Year in and year out, Ann and Nate Levine Academy students achieve recognition as some of the brightest in the nation. Levine students have achieved top placement in national mathematics competitions, literary competitions, Judaic/Hebrew competitions, NewBowl and a myriad of other prestigious academic events. This year, Levine Academy is pleased to announce that 18 of its fifth- and seventh-grade students qualified for the 2010 Duke Talent Identification Program (TIP). To qualify, fifth- and seventh-grade students must have scored at the 95th percentile or higher on the verbal or math sections on the standardized achievement test taken last year.

Duke TIP, the largest program of its kind in the nation, identifies gifted children and provides resources to nurture the development of these exceptionally bright youngsters. Qualifying fifth-grade students may participate in Duke TIP’s Talent Search program and are given the opportunity to take the EXPLORE test which was developed by ACT for eighth-graders to evaluate their academic development. In addition, the fifth-grade students receive a variety of academic resource materials, academic courses they can do at home and the opportunity to participate in the Talent Search Writing Contest.

Qualifying seventh-grade students may participate in the Seventh Grade Talent Search program and are invited to take the college entrance exam, ACT or SAT, with high school juniors and seniors. Over the years, Levine Academy students have been among the top performers in the nation and have received national recognition and invitations to participate in a variety of summer academic college-based programs throughout their high school years. Each summer Levine students can be found on the campus of Duke University, taking advantage of the wonderful academic programs Duke TIP has to offer.

“We are so proud that we consistently have a strong percentage of our fifth- and seventh-grade students qualify for TIP,” said K-8 Principal Dr. Susie Wolbe. “We attribute this not only to their natural abilities, but also to the strong curricular base the school provides. We never teach to the test. We simply stress the skills required for a student to be successful. This is why our students excel again and again.”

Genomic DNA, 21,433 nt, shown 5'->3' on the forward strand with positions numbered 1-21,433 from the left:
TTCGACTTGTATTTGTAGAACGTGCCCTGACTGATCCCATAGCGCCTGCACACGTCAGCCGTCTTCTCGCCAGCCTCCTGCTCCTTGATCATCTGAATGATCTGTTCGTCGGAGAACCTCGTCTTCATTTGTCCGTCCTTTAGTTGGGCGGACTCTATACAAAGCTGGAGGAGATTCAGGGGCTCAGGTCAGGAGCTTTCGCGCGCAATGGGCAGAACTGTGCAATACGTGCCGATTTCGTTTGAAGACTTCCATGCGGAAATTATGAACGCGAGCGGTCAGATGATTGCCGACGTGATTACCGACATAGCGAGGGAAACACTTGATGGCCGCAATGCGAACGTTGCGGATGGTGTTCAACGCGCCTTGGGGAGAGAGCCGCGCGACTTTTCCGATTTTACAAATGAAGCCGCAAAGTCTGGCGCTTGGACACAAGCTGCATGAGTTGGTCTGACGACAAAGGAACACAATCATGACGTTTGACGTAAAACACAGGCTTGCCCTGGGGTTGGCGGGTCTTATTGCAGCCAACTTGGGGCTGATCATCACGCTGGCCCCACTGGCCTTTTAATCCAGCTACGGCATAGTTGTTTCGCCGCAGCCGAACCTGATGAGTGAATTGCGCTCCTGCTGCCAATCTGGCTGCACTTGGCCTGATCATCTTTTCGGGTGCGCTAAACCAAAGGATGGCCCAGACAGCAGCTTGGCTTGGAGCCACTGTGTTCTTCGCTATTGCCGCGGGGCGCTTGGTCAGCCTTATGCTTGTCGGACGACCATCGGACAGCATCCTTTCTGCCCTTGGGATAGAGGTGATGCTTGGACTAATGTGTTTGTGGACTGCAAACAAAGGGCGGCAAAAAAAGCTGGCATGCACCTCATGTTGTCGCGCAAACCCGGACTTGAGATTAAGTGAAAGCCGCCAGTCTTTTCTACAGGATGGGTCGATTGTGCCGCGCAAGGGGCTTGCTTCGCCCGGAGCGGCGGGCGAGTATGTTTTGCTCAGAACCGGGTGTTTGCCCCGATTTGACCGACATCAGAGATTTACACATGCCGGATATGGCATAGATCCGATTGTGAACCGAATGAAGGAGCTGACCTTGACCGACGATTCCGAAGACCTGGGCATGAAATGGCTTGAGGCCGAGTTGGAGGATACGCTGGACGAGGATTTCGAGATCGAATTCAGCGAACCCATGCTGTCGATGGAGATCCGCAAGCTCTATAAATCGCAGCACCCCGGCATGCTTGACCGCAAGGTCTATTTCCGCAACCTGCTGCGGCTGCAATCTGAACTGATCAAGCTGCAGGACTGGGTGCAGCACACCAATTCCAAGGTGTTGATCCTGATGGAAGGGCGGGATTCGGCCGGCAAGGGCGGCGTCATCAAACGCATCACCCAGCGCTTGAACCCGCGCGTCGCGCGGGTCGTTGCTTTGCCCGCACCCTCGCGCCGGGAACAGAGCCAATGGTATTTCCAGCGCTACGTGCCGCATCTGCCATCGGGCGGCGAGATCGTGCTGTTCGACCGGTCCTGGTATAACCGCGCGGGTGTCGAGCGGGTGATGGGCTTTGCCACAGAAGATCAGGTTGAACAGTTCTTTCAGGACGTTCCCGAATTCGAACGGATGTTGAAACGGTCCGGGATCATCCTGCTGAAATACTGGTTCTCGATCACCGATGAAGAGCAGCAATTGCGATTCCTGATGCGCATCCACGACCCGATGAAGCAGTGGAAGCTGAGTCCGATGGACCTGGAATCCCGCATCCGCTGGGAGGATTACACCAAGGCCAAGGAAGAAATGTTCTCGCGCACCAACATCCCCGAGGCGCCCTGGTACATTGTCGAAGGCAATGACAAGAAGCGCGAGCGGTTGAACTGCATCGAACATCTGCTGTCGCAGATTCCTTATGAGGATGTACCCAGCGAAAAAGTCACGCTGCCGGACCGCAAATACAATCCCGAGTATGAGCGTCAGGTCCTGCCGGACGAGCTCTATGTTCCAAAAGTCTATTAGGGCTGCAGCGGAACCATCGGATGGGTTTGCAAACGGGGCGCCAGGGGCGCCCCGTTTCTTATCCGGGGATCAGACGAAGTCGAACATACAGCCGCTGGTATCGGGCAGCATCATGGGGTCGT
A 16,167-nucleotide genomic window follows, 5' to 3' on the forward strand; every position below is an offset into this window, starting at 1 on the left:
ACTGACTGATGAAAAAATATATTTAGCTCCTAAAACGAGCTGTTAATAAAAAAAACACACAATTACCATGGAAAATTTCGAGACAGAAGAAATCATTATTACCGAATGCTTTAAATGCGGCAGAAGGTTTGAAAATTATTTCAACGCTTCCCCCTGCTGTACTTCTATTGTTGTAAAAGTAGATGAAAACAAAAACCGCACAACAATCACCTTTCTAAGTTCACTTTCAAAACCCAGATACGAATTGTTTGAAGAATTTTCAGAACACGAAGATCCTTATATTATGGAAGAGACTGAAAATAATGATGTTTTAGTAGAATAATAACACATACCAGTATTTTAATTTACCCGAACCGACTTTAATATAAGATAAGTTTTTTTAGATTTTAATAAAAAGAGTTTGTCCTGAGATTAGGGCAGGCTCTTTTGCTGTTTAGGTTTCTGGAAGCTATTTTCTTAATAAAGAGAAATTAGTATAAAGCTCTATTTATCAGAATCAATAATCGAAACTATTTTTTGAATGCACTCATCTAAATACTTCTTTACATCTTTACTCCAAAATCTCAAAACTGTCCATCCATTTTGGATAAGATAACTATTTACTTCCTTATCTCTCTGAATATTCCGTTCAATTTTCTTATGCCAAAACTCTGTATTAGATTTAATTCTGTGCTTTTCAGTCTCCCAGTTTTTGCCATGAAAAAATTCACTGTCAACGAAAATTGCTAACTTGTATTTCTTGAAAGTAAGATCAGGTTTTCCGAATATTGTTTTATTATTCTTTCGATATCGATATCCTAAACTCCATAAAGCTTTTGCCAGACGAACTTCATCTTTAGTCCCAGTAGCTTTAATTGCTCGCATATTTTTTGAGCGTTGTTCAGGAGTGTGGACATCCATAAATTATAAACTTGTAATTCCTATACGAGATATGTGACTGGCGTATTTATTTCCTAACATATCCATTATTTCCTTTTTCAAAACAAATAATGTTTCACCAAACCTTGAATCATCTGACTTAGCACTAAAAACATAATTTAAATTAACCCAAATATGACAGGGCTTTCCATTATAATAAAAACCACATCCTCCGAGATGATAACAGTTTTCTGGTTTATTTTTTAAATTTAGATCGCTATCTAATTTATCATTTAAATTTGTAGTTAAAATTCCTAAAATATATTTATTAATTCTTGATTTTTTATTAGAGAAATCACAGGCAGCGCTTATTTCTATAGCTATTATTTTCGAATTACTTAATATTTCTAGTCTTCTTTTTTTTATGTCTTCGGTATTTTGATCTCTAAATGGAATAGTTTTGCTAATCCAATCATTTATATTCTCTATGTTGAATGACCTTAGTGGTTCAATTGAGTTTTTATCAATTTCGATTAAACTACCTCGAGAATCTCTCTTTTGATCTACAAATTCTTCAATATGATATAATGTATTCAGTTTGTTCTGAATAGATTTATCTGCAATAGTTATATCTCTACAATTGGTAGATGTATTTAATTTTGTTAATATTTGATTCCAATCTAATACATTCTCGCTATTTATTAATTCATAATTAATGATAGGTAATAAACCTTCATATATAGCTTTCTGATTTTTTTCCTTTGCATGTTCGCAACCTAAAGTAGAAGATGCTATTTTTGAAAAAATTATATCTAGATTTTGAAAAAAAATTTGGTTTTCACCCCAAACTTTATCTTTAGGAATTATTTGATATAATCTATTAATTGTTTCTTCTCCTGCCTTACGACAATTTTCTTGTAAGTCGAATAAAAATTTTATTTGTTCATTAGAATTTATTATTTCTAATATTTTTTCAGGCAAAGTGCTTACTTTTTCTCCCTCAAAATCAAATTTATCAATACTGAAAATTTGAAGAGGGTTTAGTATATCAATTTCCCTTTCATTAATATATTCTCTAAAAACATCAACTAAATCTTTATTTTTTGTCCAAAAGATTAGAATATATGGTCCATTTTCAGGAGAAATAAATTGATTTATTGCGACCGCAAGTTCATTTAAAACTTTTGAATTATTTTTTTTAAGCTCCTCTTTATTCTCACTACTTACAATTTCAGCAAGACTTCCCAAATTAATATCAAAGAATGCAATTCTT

To learn more about Levine Academy students’ other state and national achievements, contact Dr. Wolbe at 972-248-3032 or

Congratulations to the following students qualifying for the seventh-grade TIP: Elise Eisenberg, Jonas Frenkel, Jordan Gernsbacher, Shira Hovav, Elena Okowita and Molly Paley.

Congratulations to the following students qualifying for the fifth-grade TIP: Isaac Ableman, Emma Ableman, Cameron Eisenberg, Sophia Fineberg, Carly Hacker, Kayley Horowitz, Josh Kane, Heather Kurtzman, Courtney Rawitscher, Sam Stafford, Seth Sugerman and Sam Weinstein.

‘Wall of Heroes’ project under way by JWV at the Dallas J

Post Historian Jerry Kasten, of the Dr. Harvey J. Bloom Dallas Post 256 of the Jewish War Veterans of America (JWV), informs TJP readers that a visual photo exhibit of veteran members, both current and deceased, is being prepared to go on permanent display at the J at 7900 Northaven Road.

The display, titled the “Wall of Heroes,” will feature photos taken of members in their service uniforms, serving our country in peace and in war. It will identify each member, providing name, arm of service, rate or rank, service years, location and job assignment, and will include members who have served from World War II up to the present.